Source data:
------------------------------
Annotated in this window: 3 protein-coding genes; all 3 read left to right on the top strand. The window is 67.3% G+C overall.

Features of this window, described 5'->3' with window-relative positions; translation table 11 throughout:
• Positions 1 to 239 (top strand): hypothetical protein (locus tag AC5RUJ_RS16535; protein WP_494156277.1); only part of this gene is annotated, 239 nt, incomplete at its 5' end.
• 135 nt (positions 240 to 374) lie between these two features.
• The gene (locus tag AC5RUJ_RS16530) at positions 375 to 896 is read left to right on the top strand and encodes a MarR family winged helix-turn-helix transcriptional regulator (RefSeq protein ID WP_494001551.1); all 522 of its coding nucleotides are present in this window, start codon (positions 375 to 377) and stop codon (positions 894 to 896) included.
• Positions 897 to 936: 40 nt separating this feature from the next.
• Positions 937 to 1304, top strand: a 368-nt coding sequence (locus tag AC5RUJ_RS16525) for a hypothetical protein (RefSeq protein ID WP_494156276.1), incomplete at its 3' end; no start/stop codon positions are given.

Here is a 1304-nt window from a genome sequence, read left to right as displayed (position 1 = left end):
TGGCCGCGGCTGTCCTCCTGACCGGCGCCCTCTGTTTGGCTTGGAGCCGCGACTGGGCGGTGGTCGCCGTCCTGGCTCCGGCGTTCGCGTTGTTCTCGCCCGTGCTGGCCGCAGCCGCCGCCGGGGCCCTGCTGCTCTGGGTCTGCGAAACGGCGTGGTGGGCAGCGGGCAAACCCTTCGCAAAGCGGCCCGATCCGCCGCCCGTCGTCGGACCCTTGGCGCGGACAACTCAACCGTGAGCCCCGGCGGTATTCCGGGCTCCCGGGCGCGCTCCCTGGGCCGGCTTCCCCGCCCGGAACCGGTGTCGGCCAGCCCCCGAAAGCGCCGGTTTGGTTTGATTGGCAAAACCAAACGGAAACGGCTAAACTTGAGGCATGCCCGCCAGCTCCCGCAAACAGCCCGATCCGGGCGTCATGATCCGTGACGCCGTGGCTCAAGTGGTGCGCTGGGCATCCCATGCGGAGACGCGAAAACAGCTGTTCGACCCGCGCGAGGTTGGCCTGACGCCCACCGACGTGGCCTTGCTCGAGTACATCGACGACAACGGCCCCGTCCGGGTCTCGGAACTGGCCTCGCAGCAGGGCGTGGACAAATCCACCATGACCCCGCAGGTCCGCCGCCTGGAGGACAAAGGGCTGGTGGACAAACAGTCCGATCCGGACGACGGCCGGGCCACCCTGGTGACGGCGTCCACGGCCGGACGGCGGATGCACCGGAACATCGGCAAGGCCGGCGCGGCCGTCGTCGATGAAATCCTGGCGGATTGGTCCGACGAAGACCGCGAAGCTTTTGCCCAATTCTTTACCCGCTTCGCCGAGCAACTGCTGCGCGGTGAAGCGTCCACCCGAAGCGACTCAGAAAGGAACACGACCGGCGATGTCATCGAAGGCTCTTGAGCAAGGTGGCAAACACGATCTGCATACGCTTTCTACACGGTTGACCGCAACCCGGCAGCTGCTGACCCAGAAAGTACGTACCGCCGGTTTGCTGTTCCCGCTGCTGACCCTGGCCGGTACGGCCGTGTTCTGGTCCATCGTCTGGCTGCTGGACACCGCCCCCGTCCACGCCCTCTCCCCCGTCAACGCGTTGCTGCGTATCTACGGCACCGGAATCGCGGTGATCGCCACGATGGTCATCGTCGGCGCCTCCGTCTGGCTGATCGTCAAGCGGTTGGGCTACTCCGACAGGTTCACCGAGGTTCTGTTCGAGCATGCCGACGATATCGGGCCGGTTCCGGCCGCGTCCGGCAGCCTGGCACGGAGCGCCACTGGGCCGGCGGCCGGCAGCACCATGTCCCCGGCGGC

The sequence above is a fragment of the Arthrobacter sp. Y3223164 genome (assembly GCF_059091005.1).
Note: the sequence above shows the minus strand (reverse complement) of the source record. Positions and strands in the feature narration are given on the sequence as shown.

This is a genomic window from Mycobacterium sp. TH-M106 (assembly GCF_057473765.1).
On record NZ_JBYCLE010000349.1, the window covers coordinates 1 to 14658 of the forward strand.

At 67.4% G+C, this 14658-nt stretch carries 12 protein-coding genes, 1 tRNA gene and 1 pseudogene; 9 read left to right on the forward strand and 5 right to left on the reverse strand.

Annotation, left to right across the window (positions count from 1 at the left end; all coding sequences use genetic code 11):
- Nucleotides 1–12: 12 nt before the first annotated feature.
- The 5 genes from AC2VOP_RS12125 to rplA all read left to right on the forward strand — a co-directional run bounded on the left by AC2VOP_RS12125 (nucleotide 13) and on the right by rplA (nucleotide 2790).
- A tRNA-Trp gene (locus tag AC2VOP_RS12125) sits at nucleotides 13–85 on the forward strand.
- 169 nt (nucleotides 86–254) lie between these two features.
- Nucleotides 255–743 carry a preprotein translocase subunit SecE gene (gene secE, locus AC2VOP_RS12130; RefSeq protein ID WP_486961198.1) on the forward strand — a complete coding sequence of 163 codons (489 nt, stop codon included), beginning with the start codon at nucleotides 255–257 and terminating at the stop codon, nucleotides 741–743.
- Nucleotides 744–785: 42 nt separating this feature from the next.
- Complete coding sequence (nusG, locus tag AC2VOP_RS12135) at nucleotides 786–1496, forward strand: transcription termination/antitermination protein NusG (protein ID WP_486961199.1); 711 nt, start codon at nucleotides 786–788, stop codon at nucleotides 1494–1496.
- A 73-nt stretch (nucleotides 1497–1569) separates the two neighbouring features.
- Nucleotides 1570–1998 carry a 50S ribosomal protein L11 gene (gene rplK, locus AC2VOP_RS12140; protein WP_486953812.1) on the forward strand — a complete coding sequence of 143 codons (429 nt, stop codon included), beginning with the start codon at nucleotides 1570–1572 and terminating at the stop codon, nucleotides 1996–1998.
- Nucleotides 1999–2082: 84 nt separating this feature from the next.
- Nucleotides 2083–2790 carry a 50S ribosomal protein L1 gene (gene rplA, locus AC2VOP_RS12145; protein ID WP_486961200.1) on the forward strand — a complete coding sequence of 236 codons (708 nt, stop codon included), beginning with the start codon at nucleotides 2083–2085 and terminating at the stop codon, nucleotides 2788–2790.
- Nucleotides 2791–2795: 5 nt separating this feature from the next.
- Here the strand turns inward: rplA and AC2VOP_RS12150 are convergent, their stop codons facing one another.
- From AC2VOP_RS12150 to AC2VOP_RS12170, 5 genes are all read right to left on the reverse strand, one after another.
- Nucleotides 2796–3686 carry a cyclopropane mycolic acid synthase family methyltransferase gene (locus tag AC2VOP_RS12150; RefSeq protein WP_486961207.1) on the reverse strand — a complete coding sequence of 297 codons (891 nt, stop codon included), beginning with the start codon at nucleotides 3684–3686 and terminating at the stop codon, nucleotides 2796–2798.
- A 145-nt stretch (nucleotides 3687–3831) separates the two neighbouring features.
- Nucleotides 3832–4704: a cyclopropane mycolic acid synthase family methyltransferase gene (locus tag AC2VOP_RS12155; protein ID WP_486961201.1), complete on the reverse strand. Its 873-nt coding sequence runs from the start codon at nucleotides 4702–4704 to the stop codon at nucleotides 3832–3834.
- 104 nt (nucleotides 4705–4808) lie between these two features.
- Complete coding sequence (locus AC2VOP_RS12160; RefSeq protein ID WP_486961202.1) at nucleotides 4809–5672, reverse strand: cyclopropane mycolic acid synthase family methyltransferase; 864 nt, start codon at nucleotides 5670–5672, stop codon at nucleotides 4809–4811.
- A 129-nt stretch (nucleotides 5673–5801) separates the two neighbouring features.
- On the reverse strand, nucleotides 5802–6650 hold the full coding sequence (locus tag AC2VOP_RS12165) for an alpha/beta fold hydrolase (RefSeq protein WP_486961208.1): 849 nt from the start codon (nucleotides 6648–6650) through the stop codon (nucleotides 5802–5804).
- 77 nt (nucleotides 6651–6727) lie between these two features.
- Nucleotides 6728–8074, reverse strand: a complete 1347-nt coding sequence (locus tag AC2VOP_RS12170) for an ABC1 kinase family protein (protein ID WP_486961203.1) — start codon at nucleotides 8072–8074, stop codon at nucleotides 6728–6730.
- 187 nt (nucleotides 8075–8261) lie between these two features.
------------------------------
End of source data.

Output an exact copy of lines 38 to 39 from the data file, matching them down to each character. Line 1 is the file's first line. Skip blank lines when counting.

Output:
- Nucleotides 6728–8074, reverse strand: a complete 1347-nt coding sequence (locus tag AC2VOP_RS12170) for an ABC1 kinase family protein (protein ID WP_486961203.1) — start codon at nucleotides 8072–8074, stop codon at nucleotides 6728–6730.
- 187 nt (nucleotides 8075–8261) lie between these two features.